Measure What Matters

Measure What MattersMeasure What Matters by John Doerr
My rating: 3 of 5 stars

Measure What Matters is a solid resource for getting more out of OKRs. I work for a KPCB-funded company that’s all-in on OKRs, making MWM an immediately useful guide.

The anecdotes in MWM are on-point and memorable, but, like in nearly every business book, not entirely necessary.

MWM is worth a quick skim and to keep as a reference.

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Quiet: The Power of Introverts in a World That Can't Stop Talking

Quiet: The Power of Introverts in a World That Can't Stop TalkingQuiet: The Power of Introverts in a World That Can't Stop Talking by Susan Cain
My rating: 4 of 5 stars

Western society tends to favor extroverted personality traits to introverted ones. A result is that many of our most important decisions (when to go to war, how to invest our retirement funds, etc.) are made by the extroverts who occupy the top positions of companies and governments.

Although relatively new (about the last 150 years), society’s bias toward extroverted talent permeates almost every aspect of professional life, including office layouts. With the laudable goal of improving teamwork and collaboration, open office floor plans have left those of us who require more solo cerebral focus with few places to “be,” which has taken a significant toll on our effectiveness.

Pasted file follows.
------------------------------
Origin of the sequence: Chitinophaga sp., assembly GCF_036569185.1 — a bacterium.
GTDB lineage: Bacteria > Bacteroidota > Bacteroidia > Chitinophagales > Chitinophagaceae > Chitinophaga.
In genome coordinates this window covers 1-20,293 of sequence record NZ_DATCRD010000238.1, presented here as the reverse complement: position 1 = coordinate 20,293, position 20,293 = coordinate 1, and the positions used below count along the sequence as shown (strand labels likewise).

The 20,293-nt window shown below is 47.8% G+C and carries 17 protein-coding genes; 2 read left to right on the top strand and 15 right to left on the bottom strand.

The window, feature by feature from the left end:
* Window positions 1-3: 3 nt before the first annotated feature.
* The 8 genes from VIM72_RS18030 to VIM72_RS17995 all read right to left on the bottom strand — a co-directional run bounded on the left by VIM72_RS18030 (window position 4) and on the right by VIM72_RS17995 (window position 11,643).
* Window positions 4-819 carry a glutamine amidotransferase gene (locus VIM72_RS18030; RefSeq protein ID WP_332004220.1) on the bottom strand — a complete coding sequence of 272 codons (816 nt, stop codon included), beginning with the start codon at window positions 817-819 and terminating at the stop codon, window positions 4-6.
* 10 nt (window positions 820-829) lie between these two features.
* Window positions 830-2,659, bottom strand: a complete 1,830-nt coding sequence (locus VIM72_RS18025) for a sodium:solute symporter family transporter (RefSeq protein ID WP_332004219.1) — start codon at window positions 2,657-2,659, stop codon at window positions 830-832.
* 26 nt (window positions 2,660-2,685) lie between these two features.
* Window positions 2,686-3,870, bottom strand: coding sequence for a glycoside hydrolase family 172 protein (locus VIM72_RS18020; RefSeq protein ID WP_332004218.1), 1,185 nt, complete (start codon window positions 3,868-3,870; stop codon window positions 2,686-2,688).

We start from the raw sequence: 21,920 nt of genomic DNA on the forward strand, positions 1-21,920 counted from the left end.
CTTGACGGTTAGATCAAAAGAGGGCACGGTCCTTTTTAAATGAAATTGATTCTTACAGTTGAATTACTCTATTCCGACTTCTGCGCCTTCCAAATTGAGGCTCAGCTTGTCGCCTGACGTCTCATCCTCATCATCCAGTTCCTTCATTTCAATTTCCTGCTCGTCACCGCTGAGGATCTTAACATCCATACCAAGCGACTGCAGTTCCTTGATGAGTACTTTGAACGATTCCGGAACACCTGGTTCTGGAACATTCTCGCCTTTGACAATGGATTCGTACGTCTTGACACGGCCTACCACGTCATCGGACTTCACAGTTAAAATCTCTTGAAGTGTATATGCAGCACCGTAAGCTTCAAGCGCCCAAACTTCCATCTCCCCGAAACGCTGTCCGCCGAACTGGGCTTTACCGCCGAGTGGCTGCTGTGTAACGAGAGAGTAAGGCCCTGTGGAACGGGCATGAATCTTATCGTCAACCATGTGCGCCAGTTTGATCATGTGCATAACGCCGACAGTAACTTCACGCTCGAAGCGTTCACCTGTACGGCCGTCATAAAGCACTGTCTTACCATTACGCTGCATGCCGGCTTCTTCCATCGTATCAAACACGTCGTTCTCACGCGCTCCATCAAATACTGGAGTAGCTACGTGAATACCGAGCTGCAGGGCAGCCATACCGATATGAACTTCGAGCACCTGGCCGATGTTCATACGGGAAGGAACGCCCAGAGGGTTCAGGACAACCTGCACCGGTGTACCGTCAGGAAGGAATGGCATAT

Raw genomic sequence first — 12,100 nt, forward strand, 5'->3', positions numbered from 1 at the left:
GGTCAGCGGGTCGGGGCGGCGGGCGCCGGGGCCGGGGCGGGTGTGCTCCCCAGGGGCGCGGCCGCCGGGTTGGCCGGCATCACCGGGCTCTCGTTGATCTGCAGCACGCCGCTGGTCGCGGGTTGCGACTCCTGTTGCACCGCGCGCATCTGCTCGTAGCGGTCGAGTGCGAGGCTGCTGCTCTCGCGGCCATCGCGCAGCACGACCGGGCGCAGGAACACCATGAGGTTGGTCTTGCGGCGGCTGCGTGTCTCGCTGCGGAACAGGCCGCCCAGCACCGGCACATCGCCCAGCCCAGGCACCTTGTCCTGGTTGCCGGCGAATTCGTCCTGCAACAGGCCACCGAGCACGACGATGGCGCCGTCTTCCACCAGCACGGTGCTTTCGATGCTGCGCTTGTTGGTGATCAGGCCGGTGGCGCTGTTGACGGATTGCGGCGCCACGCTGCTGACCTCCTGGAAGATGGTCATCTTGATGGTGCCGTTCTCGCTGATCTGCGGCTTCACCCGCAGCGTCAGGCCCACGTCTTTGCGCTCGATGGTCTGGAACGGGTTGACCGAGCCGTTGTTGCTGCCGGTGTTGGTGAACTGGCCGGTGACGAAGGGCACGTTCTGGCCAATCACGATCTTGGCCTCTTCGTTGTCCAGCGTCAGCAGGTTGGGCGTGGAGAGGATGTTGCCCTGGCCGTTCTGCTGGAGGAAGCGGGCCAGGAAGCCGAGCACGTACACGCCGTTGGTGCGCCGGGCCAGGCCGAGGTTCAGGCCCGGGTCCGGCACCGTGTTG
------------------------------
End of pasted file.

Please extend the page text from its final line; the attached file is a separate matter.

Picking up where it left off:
Cain, a self-described introvert, lays out several solutions that leaders in business and government might adopt to improve the productivity and well-being of all of their team members—extroverts and introverts alike. Her discussions about finding and facilitating each individual’s ideal balance of group and solo (or one-on-one) activities were specially helpful. Most introverts can pretend to be extroverts for some portion of the day (and should be to some extent). But too much feigned extroversion will result in unhealthy stress and burn-out, which are avoidable if we’re just free to find and achieve the right activity balance.

I’m an introvert in a lot of ways, but not in every way. “Quiet” has helped me to acknowledge and want to foster some of my introvert qualities that I might otherwise try to mask. It has also helped me to be more cognizant of the valuable qualities of others that might otherwise go unappreciated when juxtaposed with certain unmissable talents of the many extroverts (about 2/3 of the population) around us.

This review also appears in Goodreads.

Smarter Faster Better: The Secrets of Being Productive in Life and Business

Smarter Faster Better: The Secrets of Being Productive in Life and BusinessSmarter Faster Better: The Secrets of Being Productive in Life and Business by Charles Duhigg
My rating: 3 of 5 stars

Duhigg is a compelling storyteller. Here he uses memorable stories to teach useful lessons on how to increase personal productivity. That said, he could have done more to convince the reader of the universality of the principles that he extrapolates from these stories.

This review also appears in Goodreads.